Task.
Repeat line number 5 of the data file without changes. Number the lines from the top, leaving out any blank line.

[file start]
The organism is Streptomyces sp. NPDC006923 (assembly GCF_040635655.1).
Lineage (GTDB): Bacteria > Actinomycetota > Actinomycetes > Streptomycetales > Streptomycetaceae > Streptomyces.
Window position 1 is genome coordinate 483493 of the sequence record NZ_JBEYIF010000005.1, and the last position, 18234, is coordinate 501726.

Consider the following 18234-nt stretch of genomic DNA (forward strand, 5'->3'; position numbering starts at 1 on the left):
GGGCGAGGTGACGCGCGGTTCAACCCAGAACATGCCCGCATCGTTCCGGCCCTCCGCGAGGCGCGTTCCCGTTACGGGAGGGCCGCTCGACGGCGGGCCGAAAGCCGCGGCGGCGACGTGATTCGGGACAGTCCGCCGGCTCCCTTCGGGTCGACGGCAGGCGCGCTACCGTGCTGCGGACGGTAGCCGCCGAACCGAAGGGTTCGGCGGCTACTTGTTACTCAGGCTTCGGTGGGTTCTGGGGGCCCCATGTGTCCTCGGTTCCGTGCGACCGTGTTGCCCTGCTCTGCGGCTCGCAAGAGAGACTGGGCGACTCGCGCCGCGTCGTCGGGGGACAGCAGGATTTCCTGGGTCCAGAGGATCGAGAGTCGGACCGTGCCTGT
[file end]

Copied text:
GGGCGAGGTGACGCGCGGTTCAACCCAGAACATGCCCGCATCGTTCCGGCCCTCCGCGAGGCGCGTTCCCGTTACGGGAGGGCCGCTCGACGGCGGGCCGAAAGCCGCGGCGGCGACGTGATTCGGGACAGTCCGCCGGCTCCCTTCGGGTCGACGGCAGGCGCGCTACCGTGCTGCGGACGGTAGCCGCCGAACCGAAGGGTTCGGCGGCTACTTGTTACTCAGGCTTCGGTGGGTTCTGGGGGCCCCATGTGTCCTCGGTTCCGTGCGACCGTGTTGCCCTGCTCTGCGGCTCGCAAGAGAGACTGGGCGACTCGCGCCGCGTCGTCGGGGGACAGCAGGATTTCCTGGGTCCAGAGGATCGAGAGTCGGACCGTGCCTGT